Highway funding stuck in reverse
Minnesota’s aging roads and bridges are facing a reckoning in Congress. Distracted by partisan battles, lawmakers are struggling to fund upgrades to a decades-old transportation infrastructure that highway engineers say is deteriorating faster than the nation’s ability to keep up. The Senate remains at an impasse, but the House is working on a plan that would actually give Minnesota nearly $50 million less this year compared to last. The prospective cut mostly reflects the GOP-led ban on earmarks, which have provided the state with about $150 million in additional transportation dollars since 2010. Congress relies heavily on the federal gas tax to help fund highway upgrades, but the tax expires at the end of this month. With each passing day, transportation officials across the country are waiting to see whether lawmakers can break the partisan logjam, which has held up a major road bill — in one form or another — for 2 1/2 years.
Rural transit program sees increased ridership
Rural public transit ridership boomed in Zumbrota in 2011, but plans to expand the service to other communities are on hold until funding becomes available. Hiawatha Public Transit ridership in Zumbrota grew from 12,814 in 2010 to 17,333 in 2011, the greatest increase of riders in all of the transit company’s service areas. The Three Rivers Community Action transit program started service in 1995 in the Lake City area after receiving a grant from the Minnesota Department of Transportation. The program’s success led to expansion to Oak Center,Frontenac, Elgin, Plainview, Wabasha,Kellogg, Cannon Falls,Winona, Red Wing, Faribault, Zumbrota, Wanamingo andGoodhue. The Zumbrota service was the last to be included about four years ago, according to Amy Repinski, director of Three Rivers’ transit program .“I’m hoping in the future that service can be expanded to Pine Island, Zumbro Falls and Millville, where there are frequent requests for public transit,” she said. But expansion of the program is subject to funding by the state. MnDot provides 85 percent of the operating cost for the transit service, and bus fares provide the other 15 percent.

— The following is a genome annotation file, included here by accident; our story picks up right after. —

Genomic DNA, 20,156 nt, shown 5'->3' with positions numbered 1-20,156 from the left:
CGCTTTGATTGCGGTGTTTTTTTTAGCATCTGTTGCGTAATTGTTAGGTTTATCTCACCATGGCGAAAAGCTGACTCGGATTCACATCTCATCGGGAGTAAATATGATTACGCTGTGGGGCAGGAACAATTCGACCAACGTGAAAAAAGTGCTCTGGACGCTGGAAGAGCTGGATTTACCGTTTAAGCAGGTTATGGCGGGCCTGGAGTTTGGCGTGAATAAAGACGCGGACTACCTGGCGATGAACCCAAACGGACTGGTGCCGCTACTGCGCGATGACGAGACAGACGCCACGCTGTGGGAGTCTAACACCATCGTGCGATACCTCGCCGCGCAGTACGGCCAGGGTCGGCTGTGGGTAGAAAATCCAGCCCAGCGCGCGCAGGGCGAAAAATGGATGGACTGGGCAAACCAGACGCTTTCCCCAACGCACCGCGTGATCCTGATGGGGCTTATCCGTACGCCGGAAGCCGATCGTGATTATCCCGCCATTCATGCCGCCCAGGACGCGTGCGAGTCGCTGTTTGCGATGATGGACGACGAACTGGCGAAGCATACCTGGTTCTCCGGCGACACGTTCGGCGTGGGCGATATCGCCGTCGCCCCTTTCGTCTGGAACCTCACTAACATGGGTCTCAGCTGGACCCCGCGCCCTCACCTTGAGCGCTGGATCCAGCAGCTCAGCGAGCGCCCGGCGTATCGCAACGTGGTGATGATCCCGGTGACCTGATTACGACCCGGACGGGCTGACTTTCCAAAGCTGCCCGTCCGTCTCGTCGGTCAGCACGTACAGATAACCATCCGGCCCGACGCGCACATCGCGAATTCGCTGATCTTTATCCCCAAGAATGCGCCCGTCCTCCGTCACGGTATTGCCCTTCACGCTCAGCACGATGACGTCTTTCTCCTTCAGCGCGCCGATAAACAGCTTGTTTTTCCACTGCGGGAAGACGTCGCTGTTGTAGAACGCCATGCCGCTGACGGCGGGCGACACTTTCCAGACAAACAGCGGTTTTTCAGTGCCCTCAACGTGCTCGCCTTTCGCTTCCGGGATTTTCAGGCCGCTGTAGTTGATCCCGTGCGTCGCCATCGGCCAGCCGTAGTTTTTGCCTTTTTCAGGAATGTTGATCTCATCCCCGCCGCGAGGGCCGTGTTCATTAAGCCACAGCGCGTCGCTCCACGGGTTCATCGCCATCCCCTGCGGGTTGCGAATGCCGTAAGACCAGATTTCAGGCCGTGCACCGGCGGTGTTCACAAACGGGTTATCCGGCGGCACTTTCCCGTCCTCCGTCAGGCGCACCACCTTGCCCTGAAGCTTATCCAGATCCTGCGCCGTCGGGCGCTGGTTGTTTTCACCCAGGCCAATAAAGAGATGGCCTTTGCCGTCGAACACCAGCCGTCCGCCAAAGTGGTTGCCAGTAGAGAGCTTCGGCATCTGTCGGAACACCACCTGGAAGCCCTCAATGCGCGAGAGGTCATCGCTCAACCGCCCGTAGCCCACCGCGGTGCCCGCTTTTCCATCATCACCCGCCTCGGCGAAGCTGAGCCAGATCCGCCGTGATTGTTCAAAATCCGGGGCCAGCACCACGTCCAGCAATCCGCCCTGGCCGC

The benefits of bringing light rail stations to South LA
Congress memberMaxineWaterswrote a letter urgingArthurLeahy, CEO of the Los Angeles County Metropolitan Transportation Authority (LACMTA), to seek funds for the construction of light rail stations in South Los Angeles. The proposed light rail construction is in Leimert Park and Westchester on the Crenshaw/LAX Transit Corridor. The funds for the light rail stations would come from a TIGER grant – a competitive nationwide grant program that creates jobs by supporting investments in transportation infrastructure.Watershopes to gainLeahy’s support in amending the transportation bill, H.R. 7, which would add one billion dollars in TIGER funds over the next two years in addition to constructing the Crenshaw/LAX Transit Corridor in Leimert Park and Westchester.
National Association of Counties Report
This week NACo is releasing the results from their survey “Fixing It: Infrastructure and the Economy.” According to the survey eighty-six percent of counties report having bridges in poor condition, 91 percent say that the receipt of infrastructure funding would help create jobs, and 51% of counties report experiencing funding cuts of 10-25 percent since 2008.